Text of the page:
The scope of HMRC’s powers in relation to raising discovery assessments outside of the normal enquiry window has been a contentious issue in recent years and a number of cases seem to have eroded the position of the taxpayer (see our earlier blog post for example).

A recent First-Tier Tribunal case, J Hicks v HMRC, seems to have taken a more reasonable approach and may therefore give hope to taxpayers for a more balanced approach in the future.

The taxpayer in this case took part in a tax avoidance scheme which was marketed by a firm specialising in such schemes.  The scheme in question was marketed at derivatives traders, which the taxpayer was.  Having taken part in the scheme it was reported on his 2008/09 tax return, with the relevant avoidance scheme reference included.  He had losses carried forward, which he claimed on his 2009/10 and 2010/11 returns, which were both filed in late January before the filing deadlines for each year.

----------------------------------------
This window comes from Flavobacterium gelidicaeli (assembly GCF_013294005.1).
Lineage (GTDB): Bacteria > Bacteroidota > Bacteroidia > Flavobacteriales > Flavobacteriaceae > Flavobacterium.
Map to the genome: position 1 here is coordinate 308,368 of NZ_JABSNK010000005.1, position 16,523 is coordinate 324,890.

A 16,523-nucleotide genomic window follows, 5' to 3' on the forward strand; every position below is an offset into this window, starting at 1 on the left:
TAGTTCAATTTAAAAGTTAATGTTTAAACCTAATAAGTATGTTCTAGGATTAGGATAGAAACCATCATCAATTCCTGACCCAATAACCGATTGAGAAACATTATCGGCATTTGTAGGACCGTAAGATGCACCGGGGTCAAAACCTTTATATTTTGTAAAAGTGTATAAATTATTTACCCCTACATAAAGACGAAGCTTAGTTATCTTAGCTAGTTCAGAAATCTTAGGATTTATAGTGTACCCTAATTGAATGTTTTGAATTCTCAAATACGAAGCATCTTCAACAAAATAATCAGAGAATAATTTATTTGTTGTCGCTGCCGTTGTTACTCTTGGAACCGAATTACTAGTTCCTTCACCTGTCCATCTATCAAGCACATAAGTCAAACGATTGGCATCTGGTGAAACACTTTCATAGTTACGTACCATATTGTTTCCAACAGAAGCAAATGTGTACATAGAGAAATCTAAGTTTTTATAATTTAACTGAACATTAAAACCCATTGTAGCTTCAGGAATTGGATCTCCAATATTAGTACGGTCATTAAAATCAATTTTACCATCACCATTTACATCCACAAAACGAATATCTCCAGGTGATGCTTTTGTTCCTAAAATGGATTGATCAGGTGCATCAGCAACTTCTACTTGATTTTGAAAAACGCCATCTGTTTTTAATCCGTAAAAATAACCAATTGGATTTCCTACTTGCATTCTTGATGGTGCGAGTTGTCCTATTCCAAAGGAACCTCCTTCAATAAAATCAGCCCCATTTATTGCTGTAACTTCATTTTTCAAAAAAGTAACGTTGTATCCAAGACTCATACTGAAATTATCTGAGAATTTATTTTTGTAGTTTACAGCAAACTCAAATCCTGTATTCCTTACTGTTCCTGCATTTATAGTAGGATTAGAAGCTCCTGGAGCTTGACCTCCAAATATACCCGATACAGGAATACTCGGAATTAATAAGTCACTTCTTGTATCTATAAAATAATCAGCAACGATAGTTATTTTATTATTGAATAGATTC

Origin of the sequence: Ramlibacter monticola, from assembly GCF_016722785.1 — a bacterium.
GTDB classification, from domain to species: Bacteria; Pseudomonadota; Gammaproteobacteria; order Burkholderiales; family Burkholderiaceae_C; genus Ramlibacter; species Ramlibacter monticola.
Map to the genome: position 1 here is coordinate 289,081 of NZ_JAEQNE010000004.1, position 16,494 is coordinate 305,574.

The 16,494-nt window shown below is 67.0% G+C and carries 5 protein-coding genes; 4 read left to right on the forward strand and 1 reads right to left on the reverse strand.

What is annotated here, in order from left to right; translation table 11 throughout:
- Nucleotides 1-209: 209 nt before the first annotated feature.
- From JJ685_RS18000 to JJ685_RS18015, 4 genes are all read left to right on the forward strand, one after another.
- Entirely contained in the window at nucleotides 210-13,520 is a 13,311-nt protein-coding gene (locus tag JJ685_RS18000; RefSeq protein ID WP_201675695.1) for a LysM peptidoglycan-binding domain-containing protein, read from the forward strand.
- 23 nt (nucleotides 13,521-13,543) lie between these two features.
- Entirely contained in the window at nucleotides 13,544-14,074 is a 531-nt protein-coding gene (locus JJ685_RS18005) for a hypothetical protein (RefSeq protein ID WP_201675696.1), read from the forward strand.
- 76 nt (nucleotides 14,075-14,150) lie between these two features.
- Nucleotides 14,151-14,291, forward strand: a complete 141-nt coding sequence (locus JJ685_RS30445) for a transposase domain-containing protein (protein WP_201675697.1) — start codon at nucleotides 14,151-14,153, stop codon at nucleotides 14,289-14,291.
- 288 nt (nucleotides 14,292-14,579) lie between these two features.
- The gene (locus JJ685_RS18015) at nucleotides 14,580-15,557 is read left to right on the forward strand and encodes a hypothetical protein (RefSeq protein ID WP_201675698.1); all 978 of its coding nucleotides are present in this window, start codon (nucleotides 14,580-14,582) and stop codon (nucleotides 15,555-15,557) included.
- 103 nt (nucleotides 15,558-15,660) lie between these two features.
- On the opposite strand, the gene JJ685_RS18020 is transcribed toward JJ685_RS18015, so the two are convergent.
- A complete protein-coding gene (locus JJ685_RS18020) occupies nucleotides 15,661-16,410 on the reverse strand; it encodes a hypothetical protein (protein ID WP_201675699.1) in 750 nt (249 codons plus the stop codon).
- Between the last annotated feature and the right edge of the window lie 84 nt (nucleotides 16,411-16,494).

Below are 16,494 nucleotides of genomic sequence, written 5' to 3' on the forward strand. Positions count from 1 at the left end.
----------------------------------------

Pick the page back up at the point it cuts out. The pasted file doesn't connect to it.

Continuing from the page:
HMRC opened a standard enquiry into the 2008/09 return, and this enquiry was ongoing when the later tax returns were filed.  However, HMRC did not open enquiries into 2009/10 or 2010/11.

In March 2015, HMRC issued discovery assessments for 2009/10 and 2010/11, which Mr Hicks appealed.  HMRC argued they could issue an assessment under either TMA 1970, s29(4), that the insufficiency was a result of careless behaviour, or under TMA 1970, s29(5) that a hypothetical officer could not have been aware of the deficiency within the normal time limits.

The tribunal found that a hypothetical officer should have had enough information by the end of the normal window to raise an enquiry, with the Judge noting that, “I do not consider that subsection (5) allows or is intended to allow HMRC to issue assessments which ignore the normal time limits while they spend further time in polishing a justifiable assessment as at the closure of the enquiry window into a knockout case.”